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(SD). The maxillary toothrow length was 11.40 mm ± 0.10 (SD). The mandibular toothrow length was 11.94 mm ± 0.04 (SD). The mandible length was measured as 20.04 mm ± 0.03 (SD).
Mean thumb and forearm length of R. ferrumequinum was 4.01 mm ± 0.01 (SD) and 60.01 mm ± 1.41 (SD), respectively. The mean greatest length of skull of the two specimens was 23.35 mm ± 0.20 (SD). The maxillary toothrow length was 9.18 mm ± 0.02 (SD). The mandibular toothrow length was 9.86 mm ± 0.01 (SD). The mandible length was measured as 16.33 mm ± 0.13 (SD).
The mean thumb and forearm length of R. lepidus was 3.87 mm ±0.13 (SD) and 38.02 mm ± 0.63 (SD), respectively. The mean greatest length of skull of the two specimens was 15.94 mm ± 0.15 (SD). The maxillary toothrow length was 5.86 mm ± 0.02 (SD). The mandibular toothrow length was 6.57 mm ± 0.64 (SD). The mandible length was measured as 10.34 mm ± 0.04 (SD).
Mean thumb and forearm length of H. fulvus was 4.91 mm ± 0.17 (SD) and 41.41 mm ± 0.97 (SD), respectively. The mean greatest length of skull of the thirteen specimens was 18.45 mm ± 0.16 (SD). The maxillary toothrow length was 6.50 mm ± 0.14 (SD). The mandibular toothrow length was 6.96 mm ± 0.18 (SD). The mandible length was measured as 11.73 mm ± 0.14 (SD).
Mean thumb and forearm length of M. formosus was 9.26 mm ± 0.70 (SD) and 48.74 mm ± 2.02 (SD), respectively. The mean greatest length of skull of the three specimens was 17.81 mm ± 0.12 (SD). The maxillary toothrow length was 7.15 mm ± 0.05 (SD). The mandibular toothrow length was 7.80 mm ± 0.05 (SD). The mandible length was measured as 13.85 mm ± 0.07 (SD).
Thumb and forearm length of B. leucomelas was 5.65 mm and 42.88 mm, respectively. The tragus height was 10.32 mm. The greatest length of skull of a single specimen was 15.87 mm. The maxillary toothrow length was 4.91 mm. The mandibular toothrow length was 5.43 mm. The mandible length was measured as 10.02 mm.
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Mean thumb and forearm length of S. heathii was 9.06 mm ± 0.41 (SD) and 62.25 mm ± 1.76 (SD), respectively. The mean greatest length of skull of the nine specimens was 23.12 mm ± 0.46 (SD). The maxillary toothrow length was 7.87 mm ± 0.16 (SD). The mandibular toothrow length was 8.93 mm ± 0.16 (SD). The mandible length was measured as 16.62 mm ± 0.19 (SD).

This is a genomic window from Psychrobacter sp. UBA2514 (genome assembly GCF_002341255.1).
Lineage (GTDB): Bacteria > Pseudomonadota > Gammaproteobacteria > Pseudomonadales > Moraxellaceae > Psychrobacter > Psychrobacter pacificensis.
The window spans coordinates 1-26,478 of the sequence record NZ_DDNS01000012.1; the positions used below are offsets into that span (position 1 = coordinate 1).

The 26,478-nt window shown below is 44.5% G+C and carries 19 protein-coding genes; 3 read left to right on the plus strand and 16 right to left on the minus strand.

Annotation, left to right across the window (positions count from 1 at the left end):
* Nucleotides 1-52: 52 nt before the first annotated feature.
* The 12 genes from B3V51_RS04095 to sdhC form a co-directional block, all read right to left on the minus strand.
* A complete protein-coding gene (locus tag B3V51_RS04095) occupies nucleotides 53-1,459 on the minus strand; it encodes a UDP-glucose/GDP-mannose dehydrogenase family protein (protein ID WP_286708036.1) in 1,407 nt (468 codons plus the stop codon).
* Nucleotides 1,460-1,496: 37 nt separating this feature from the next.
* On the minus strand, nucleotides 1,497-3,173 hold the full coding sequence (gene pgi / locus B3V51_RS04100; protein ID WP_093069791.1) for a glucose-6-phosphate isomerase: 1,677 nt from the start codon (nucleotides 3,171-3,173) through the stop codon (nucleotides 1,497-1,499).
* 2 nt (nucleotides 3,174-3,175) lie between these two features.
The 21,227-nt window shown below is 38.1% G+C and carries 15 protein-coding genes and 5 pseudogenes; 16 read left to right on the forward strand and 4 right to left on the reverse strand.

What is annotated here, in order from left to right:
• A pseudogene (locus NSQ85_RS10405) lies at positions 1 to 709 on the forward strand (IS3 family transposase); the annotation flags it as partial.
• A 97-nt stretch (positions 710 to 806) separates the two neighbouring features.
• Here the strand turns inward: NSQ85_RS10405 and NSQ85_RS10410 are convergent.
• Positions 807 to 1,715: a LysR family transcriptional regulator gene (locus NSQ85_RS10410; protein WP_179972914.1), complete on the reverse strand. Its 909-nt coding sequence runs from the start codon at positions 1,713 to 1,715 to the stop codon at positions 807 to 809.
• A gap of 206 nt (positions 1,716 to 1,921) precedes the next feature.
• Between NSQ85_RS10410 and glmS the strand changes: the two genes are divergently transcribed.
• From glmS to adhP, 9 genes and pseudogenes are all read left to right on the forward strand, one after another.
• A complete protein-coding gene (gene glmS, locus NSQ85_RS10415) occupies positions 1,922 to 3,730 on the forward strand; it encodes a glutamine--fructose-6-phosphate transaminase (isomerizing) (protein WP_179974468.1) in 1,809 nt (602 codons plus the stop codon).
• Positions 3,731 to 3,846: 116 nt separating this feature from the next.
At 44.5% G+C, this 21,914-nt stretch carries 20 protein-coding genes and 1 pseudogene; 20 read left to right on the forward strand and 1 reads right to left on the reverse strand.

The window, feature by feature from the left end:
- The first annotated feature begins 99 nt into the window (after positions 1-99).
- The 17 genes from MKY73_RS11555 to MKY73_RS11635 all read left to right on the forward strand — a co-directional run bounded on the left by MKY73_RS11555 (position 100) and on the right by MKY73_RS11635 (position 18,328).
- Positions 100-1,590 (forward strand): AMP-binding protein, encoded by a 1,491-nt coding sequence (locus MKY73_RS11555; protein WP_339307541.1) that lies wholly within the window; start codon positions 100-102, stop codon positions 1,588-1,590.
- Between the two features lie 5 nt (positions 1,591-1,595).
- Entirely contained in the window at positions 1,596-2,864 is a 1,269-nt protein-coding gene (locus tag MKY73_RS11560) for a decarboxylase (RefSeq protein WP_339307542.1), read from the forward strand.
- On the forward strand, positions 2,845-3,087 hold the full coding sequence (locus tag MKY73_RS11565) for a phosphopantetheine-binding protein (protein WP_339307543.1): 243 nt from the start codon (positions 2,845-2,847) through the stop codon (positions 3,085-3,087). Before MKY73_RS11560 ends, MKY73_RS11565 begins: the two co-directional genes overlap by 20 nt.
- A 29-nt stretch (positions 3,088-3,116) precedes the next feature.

Mean thumb and forearm length of S. kuhlii was 7.01 mm ± 1.41 (SD) and 50.06 mm ± 7.13 (SD), respectively. The mean greatest length of skull of the two specimens was 19.24 mm ± 0.71 (SD). The maxillary toothrow length was 6.49 mm ± 0.11 (SD). The mandibular toothrow length was 7.42 mm ± 0.01 (SD). The mandible length was measured as 13.78 mm ± 0.47 (SD).
Mean thumb and forearm length of E. serotinus was 8.92 mm ± 0.32 (SD) and 53.37 mm ± 1.39 (SD), respectively. The mean greatest length of skull of the fifteen specimens was 21.40 mm ± 0.70 (SD). The maxillary toothrow length was 7.84 mm ± 0.21 (SD). The mandibular toothrow length was 9.28 mm ± 1.95 (SD). The mandible length was measured as 15.51 mm ± 1.94 (SD).
Thumb and forearm length of P. pipistrellus was 4.01 mm and 31.06 mm, respectively. The greatest length of skull of a single specimen was 12.14 mm. The maxillary toothrow length was 4.22 mm. The mandibular toothrow length was 4.45 mm. The mandible length was measured as 8.27 mm.
Thumb and forearm length of P. javanicus was 4.02 mm and 32.01 mm, respectively. The greatest length of skull of a single specimen was 13.13 mm. The maxillary toothrow length was 4.60 mm. The mandibular toothrow length was 5.20 mm. The mandible length was measured as 9.46 mm.
Mean thumb and forearm length of P. coromandra was 4.70 mm ± 0.45 (SD) and 32.28 mm ± 1.17 (SD), respectively. The mean greatest length of skull of the eight specimens was 12.67 mm
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± 0.40 (SD). The maxillary toothrow length was 4.44 mm ± 0.24 (SD). The mandibular toothrow length was 4.74 mm ± 0.23 (SD). The mandible length was measured as 9.13 mm ± 0.46 (SD).
Mean thumb and forearm length of P. tenuis was 4.43 mm ± 0.47 (SD) and 29.24 mm ± 1.03 (SD), respectively. The mean greatest length of skull of the 23 specimens was 11.56 mm ± 0.25 (SD). The maxillary toothrow length was 3.87 mm ± 0.09 (SD). The mandibular toothrow length was 4.10 mm ± 0.06 (SD). The mandible length was measured as 7.89 mm ± 0.60 (SD).